The following Sena song exists in many versions throughout the area of the lower Zambesi river in Mozambique, dominated from 1890 by an English company which came to be called Sena Sugar Estates. The original ‘Paiva’ was Ignacio Paiva Raposo, who in 1874 rented an estate (or ‘Prazo’) near the confluence of the Shire and Zambesi rivers. It was his son-in-law, John Peter Hornung, who in 1890 founded his sugar company on the same land, and who afterwards built an extensive empire, administering, policing, levying taxes, monopolizing trade, and extorting labour from some 14,000 square miles of central Mozambique. To the local Sena people, however, the company continued to be called ‘Paiva’, the name under which their land was first alienated.

The original version, dating from c.1890 was a simple work song, performed as accompaniment to field labour in the cane fields. It ran as follows:

Paiva,
Wo -o-o, Wo-
Paiva,
Wo -o-o, Wo-
Paiva ndampera dinyero ache,
Nsondo wache

Paiva,
Wo -o-o, Wo-
Paiva,
Wo -o-o, Wo-
Paiva, I killed his money for him,
His penis

This is more than just an insulting squib. The verb ndampera, I killed, is drawn from hunting game which, in Sena society, is governed by strict rules about the fair division of the spoils – rules which ‘Paiva’ has not followed.

The following version of the song was sung in chiSena by Fernando Nicolas and women of Pirira village, Luabo, 5 August 1975: (1)

Paiva,
Paiva ndachipata
Paiva,
Paiva ndadungunya
Paiva,
Paiva ndadungunya
Paiva,
Paiva Mbira ndiyinadumbira
Paiva,
Paiva baba ndalira
Paiva,
Paiva enda mbalira
Paiva,
Paiva dungunya
Paiva,
Paiva ndagwa pamoto
LUABO!
Paiva,
Paiva ndadungunya
Paiva,
Paiva ndamatama
Paiva,
Paiva ndamatama
Paiva,
Paiva ndalira lero
Paiva,
Paiva ndadungunya
Paiva,
Paiva ndagwa pamoto
Paiva,
Paiva enda mbalira
Paiva,
Paiva ndgawa pamoto
PAIVA LUABO!

Paiva,
Wo -o-o, Wo-
Paiva,
Wo -o-o, Wo-
Paiva ndampera dinyero ache,
Nsondo wache

Paiva,
Wo -o-o, Wo-
Paiva,
Wo -o-o, Wo-
Paiva ndampera dinyero ache,
Nsondo wache

Paiva,
Paiva, I’ve felt it (2)
Paiva,
Paiva, I’ve complained
Paiva,
Paiva, I’ve complained
Paiva,
The mbira is my witness (3)
Paiva,
Paiva, father, I’ve wept
Paiva,
Paiva, going weeping (4)
Paiva,
Paiva, complained
Paiva,
Paiva, I’ve fallen on a fire
LUABO! (5)
Paiva,
Paiva. I’ve complained
Paiva,
Paiva, I’m speechless
Paiva,
Paiva, I’m speechless
Paiva,
Paiva, I’ve wept today
Paiva,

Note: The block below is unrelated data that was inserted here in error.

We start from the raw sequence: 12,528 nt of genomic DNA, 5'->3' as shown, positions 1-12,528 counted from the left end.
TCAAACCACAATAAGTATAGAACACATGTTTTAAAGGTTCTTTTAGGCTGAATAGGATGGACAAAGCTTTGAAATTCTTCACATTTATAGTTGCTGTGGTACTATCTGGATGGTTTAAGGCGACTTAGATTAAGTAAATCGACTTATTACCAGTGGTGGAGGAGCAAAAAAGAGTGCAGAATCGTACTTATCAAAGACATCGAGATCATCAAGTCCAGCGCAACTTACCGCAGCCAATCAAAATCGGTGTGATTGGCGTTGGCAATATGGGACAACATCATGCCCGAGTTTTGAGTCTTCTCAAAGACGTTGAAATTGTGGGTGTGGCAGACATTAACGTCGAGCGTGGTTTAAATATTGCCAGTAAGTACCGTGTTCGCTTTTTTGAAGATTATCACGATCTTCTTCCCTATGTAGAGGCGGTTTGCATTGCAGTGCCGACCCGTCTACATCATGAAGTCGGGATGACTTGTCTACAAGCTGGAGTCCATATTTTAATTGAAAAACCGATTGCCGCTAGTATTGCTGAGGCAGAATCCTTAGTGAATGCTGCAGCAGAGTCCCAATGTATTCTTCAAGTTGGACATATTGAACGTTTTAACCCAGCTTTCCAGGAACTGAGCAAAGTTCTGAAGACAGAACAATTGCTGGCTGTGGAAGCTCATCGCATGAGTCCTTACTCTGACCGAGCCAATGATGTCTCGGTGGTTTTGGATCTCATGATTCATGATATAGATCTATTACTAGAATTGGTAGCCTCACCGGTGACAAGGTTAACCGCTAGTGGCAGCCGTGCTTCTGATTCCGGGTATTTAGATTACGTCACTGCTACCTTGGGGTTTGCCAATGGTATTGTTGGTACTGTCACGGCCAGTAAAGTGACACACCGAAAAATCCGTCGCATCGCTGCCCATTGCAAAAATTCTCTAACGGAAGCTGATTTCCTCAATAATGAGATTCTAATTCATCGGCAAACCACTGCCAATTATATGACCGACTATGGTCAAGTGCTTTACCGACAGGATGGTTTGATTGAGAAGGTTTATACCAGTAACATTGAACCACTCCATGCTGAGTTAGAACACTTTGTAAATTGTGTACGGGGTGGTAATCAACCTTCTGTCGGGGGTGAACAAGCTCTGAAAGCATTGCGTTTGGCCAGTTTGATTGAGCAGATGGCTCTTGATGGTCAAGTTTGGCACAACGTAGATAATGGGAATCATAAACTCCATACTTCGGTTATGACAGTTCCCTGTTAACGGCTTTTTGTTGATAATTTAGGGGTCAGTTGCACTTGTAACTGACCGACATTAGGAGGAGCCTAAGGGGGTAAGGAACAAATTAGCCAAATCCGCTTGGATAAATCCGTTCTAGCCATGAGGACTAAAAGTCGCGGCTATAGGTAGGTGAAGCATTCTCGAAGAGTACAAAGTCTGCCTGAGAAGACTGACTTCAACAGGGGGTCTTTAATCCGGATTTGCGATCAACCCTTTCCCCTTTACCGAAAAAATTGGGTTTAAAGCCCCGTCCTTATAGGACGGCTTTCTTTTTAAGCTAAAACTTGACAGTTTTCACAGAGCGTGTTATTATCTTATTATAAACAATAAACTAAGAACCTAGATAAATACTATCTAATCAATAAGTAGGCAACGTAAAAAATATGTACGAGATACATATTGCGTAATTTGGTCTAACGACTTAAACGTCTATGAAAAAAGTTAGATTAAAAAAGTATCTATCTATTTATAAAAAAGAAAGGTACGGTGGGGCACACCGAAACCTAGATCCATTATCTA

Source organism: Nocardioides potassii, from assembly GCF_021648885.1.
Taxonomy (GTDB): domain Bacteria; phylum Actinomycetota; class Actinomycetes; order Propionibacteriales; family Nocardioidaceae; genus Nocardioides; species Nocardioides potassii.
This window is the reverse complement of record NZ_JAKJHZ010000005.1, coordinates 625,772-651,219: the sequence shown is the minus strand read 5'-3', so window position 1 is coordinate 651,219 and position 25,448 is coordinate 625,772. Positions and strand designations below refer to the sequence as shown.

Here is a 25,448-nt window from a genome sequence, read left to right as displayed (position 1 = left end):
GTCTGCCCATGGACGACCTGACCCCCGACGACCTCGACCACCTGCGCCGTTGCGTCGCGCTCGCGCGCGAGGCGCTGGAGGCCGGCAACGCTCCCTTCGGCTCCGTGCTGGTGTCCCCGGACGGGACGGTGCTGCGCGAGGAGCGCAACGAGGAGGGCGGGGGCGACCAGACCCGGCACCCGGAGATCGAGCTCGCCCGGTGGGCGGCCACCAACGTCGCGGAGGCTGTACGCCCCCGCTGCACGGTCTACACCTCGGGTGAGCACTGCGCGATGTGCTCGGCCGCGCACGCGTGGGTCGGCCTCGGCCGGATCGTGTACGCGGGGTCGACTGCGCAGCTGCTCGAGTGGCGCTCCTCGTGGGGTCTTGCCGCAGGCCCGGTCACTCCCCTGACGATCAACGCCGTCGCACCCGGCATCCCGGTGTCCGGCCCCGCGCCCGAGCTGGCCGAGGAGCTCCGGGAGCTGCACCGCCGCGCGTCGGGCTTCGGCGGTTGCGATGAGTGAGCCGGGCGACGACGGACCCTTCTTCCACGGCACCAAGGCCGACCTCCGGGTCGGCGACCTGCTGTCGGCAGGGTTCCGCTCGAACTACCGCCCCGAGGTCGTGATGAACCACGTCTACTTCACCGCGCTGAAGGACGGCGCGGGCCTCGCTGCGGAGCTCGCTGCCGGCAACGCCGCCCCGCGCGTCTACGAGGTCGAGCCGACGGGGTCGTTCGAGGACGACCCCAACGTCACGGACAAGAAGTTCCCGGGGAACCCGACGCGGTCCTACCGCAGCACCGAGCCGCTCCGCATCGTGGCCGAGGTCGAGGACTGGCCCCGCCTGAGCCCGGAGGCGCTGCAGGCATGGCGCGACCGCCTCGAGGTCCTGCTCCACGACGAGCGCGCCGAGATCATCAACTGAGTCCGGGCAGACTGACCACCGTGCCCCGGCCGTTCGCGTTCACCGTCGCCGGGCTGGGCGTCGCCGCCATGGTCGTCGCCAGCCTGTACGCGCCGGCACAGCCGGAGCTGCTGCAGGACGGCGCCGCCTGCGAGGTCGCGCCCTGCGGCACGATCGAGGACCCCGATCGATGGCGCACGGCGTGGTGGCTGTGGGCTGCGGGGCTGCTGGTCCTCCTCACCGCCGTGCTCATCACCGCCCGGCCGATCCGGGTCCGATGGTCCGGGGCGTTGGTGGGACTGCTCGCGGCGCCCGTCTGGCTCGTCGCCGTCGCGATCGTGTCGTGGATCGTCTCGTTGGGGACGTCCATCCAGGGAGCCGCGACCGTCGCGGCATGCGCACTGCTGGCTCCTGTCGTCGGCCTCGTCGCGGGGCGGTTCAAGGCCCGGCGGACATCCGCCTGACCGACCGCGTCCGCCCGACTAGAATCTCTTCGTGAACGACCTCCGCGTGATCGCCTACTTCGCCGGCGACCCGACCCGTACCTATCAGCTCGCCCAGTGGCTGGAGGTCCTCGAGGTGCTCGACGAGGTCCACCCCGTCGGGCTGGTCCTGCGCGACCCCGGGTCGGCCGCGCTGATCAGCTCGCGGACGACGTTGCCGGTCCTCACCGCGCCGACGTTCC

Paiva, I’ve complained
Paiva,
Paiva, I’ve fallen on a fire (6)
Paiva,
Paiva, going weeping
Paiva,
Paiva, I’ve fallen on a fire
PAIVA LUABO!

Paiva,
Wo -o-o, Wo-
Paiva,
Wo -o-o, Wo-
Paiva, I killed his money for him,
His penis

Paiva,
Wo -o-o, Wo-
Paiva,
Wo -o-o, Wo-
Paiva, I killed his money for him,
His penis

from Power and the Praise Poem (1991)
Leroy Vail and Landeg White,
University Press of Virgina


Footnotes

  1. In this version of the Paiva song, the triple denunciation (those three ‘Paivas’ before the choral epigram) of the original has been expanded into a long introductory solo which reflects the older version in three ways. First, it retains the denunciatory repetition of Paiva’s name. Secondly, the choral response still comes after each three lines. Thirdly, the rhyme of the epigram, that rare device in African poetry which gives it its punch, is reflected in a virtuoso exhibition of sound patterning and verbal play, as shown in footnotes 3, 4 and 6.
  2. In contrast to the original song, the stress throughout this version is on an intense personal suffering for which an individual Paiva is held responsible.
  3. Note the pun on mbira/ndiyinadumbira in the vernacular. The mbira is the small ‘piano’, held in both hands and played with the thumbs. This particular version was not accompanied by an mbira, but the singer, Fernando Nicolas, describes how he learned this song from his father, and the reference may derive from how his father used to perform it.
  4. Note the play of vowels and consonants in the vernacular, baba ndalira and enda mbalira, in lines exchanged between the lead singer and the chorus.
  5. LUABO! became the headquarters of Sena Sugar Estates in 1924.
  6. Note the similar play in the vernacular on ndamatama and ndagwa pamoto, also exchanged between singer and chorus.